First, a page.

BROOKLYN (CN) — The former president of El Salvador’s soccer league appeared in Brooklyn federal court on Friday after being extradited on racketeering, wire fraud and money laundering charges.
Already banned from FIFA activities, Reynaldo Vasquez now awaits trial in the United States, accused of taking bribes in exchange for media and marketing rights to matches played by the Salvadoran national soccer team and ensuring the team participated in certain friendly matches.
Vasquez was head of the Federacion Salvadorena de Futbol between June 2009 and July 2010. Many of his co-defendants have been convicted on charges stemming from the FIFA bribery scandal that blew up in 2015, when dozens of soccer executives were arrested.
Unlike Vasquez, who pleaded not guilty Friday, some of those charged took deals to avoid trial.
The scandal made its way to the top of FIFA, taking down the organization’s Swiss president, Joseph "Sepp" Blatter.
In a superseding indictment from March 2020, Vasquez and others are said to have “conspired to use their positions to engage in schemes involving the solicitation, offer, acceptance, payment and receipt of undisclosed and illegal payments, bribes and kickbacks.”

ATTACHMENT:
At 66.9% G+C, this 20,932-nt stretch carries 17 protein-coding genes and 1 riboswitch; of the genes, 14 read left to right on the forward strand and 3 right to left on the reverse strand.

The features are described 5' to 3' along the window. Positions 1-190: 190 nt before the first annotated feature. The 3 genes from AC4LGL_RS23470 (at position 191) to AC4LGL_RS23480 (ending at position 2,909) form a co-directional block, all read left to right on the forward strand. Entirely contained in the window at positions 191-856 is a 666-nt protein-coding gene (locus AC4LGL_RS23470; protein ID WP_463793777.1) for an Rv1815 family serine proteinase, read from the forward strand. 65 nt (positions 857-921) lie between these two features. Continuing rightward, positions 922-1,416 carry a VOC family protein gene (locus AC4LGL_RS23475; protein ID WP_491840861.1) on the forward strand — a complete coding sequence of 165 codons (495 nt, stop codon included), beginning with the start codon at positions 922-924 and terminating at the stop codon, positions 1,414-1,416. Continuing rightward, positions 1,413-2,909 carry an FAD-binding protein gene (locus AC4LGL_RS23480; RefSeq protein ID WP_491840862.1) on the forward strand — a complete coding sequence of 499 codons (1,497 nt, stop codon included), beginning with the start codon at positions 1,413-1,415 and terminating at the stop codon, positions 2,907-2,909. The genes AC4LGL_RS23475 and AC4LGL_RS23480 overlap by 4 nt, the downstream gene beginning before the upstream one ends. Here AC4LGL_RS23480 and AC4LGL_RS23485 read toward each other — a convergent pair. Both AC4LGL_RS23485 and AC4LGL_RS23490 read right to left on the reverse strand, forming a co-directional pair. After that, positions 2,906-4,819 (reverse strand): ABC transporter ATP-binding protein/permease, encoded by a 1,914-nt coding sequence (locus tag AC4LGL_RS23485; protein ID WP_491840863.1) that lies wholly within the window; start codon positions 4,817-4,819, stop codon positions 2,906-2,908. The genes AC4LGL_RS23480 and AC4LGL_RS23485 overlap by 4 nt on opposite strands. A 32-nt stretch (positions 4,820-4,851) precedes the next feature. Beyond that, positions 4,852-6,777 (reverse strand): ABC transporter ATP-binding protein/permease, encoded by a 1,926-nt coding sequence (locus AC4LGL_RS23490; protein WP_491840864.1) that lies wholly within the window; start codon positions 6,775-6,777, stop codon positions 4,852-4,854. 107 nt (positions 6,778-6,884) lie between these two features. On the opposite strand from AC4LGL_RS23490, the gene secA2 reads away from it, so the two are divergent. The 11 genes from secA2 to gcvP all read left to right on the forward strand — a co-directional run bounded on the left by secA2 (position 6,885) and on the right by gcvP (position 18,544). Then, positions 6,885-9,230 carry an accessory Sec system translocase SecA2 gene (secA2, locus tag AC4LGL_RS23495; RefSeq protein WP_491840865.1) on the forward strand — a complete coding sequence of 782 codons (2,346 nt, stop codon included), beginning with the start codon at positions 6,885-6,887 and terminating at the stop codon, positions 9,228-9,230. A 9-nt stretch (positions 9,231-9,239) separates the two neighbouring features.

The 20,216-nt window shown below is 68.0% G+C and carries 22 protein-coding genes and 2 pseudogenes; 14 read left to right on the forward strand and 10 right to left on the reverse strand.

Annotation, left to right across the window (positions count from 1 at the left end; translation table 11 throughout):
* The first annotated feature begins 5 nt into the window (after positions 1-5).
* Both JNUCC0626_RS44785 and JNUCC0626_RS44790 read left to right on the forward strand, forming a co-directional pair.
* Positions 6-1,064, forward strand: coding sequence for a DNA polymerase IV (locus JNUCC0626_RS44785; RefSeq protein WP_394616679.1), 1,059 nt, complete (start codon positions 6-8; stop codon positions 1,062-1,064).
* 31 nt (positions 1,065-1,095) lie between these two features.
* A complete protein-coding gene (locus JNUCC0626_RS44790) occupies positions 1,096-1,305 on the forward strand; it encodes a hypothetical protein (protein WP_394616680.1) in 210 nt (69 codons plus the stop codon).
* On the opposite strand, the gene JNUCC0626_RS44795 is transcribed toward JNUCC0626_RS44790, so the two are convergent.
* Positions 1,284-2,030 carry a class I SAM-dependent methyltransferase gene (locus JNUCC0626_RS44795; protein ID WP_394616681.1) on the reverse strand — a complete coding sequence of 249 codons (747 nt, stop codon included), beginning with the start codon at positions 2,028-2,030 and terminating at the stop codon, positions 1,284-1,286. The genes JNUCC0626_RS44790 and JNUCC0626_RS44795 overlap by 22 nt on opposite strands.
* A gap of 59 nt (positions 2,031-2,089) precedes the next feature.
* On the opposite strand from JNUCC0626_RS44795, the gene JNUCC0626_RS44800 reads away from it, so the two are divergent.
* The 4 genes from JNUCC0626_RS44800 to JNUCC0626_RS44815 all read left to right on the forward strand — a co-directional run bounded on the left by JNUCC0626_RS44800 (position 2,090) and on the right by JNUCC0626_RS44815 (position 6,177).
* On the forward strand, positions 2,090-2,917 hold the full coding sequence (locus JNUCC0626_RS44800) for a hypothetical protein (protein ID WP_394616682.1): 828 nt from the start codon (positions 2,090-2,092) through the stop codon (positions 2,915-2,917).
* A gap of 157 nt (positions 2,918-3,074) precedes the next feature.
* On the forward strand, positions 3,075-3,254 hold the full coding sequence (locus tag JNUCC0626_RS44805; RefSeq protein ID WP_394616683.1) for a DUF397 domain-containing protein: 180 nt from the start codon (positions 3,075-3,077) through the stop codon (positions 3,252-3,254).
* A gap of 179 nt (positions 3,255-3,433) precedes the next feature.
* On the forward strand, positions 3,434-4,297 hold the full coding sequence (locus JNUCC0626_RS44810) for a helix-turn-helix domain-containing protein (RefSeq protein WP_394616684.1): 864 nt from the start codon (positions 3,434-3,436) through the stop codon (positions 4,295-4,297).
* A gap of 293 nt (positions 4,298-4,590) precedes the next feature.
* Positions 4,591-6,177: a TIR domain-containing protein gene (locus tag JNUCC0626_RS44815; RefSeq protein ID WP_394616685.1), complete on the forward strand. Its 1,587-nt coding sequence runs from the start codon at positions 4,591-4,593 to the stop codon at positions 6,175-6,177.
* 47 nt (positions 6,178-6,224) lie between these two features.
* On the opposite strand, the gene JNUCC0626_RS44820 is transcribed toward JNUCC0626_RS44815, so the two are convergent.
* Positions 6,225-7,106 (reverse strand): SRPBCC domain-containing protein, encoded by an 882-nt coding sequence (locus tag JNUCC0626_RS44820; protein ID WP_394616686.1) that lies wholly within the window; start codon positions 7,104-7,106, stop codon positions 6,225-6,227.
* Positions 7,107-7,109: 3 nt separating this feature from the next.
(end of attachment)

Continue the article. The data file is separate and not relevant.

The document alleges that the defendants “provided one another with mutual aid and protection,” including using sham contracts and invoices to make illicit payments appear legitimate.
For now, the former official will be held in Brooklyn, U.S. District Judge Pamela Chen ruled Friday.
Assistant U.S. Attorney Kristin Mace pointed to Vasquez’s strong ties in El Salvador, and the fact that his charges could carry a sentence of up to 20 years — “just a short list” of factors for the court to consider in granting a temporary order of detention.
“We may be prepared to present additional evidence later,” Mace said.
Chen scheduled another hearing for April, but acknowledged that Vasquez could appear sooner to discuss bail, which his attorney said would be prepared shortly.
“I’m sure we’ll be in court on a bail package before then,” said Gary Cutler, representing Vasquez.
In October 2019, FIFA banned Vasquez from all soccer-related activities for life, and fined him $522,000, for corrupt activities related to money from friendly matches between 2009 and 2015.
The former official was sentenced to eight years in jail in El Salvador in March 2017.
In Brooklyn, 14 people, including Vasquez, were accused of taking part in the scheme in a 2015 indictment. Among those charged were Jeffrey Webb and Jack Warner, former presidents of the Confederation of North, Central America and Caribbean Association Football.
Then-Attorney General Loretta Lynch said in a news conference at the time that the scheme to get kickbacks from broadcast rights, which spanned more than two decades and earned FIFA $150 million, was extensive.
“They did this over and over and over, year after year, tournament after tournament,” Lynch said in 2015.